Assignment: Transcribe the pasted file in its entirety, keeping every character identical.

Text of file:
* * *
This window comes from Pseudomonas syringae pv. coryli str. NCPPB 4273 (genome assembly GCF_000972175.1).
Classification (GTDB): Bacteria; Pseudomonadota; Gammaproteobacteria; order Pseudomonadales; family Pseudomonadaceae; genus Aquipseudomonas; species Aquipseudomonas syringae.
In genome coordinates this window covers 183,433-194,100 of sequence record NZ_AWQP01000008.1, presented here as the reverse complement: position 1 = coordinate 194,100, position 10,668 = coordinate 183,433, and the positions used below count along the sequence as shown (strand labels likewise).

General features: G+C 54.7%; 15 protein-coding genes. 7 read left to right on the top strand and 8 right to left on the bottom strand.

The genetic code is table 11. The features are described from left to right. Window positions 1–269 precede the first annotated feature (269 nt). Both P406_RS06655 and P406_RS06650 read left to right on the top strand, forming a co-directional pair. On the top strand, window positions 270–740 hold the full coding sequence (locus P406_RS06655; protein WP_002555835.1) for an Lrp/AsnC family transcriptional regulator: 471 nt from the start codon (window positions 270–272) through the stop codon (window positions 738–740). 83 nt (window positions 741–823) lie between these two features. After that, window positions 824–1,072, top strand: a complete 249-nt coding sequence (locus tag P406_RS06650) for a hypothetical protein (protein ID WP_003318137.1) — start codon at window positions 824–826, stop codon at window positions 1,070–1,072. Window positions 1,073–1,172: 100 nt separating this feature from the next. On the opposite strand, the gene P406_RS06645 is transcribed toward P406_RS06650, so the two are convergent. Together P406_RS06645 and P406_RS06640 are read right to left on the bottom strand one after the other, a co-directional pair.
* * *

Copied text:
This window comes from Pseudomonas syringae pv. coryli str. NCPPB 4273 (genome assembly GCF_000972175.1).
Classification (GTDB): Bacteria; Pseudomonadota; Gammaproteobacteria; order Pseudomonadales; family Pseudomonadaceae; genus Aquipseudomonas; species Aquipseudomonas syringae.
In genome coordinates this window covers 183,433-194,100 of sequence record NZ_AWQP01000008.1, presented here as the reverse complement: position 1 = coordinate 194,100, position 10,668 = coordinate 183,433, and the positions used below count along the sequence as shown (strand labels likewise).

General features: G+C 54.7%; 15 protein-coding genes. 7 read left to right on the top strand and 8 right to left on the bottom strand.

The genetic code is table 11. The features are described from left to right. Window positions 1–269 precede the first annotated feature (269 nt). Both P406_RS06655 and P406_RS06650 read left to right on the top strand, forming a co-directional pair. On the top strand, window positions 270–740 hold the full coding sequence (locus P406_RS06655; protein WP_002555835.1) for an Lrp/AsnC family transcriptional regulator: 471 nt from the start codon (window positions 270–272) through the stop codon (window positions 738–740). 83 nt (window positions 741–823) lie between these two features. After that, window positions 824–1,072, top strand: a complete 249-nt coding sequence (locus tag P406_RS06650) for a hypothetical protein (protein ID WP_003318137.1) — start codon at window positions 824–826, stop codon at window positions 1,070–1,072. Window positions 1,073–1,172: 100 nt separating this feature from the next. On the opposite strand, the gene P406_RS06645 is transcribed toward P406_RS06650, so the two are convergent. Together P406_RS06645 and P406_RS06640 are read right to left on the bottom strand one after the other, a co-directional pair.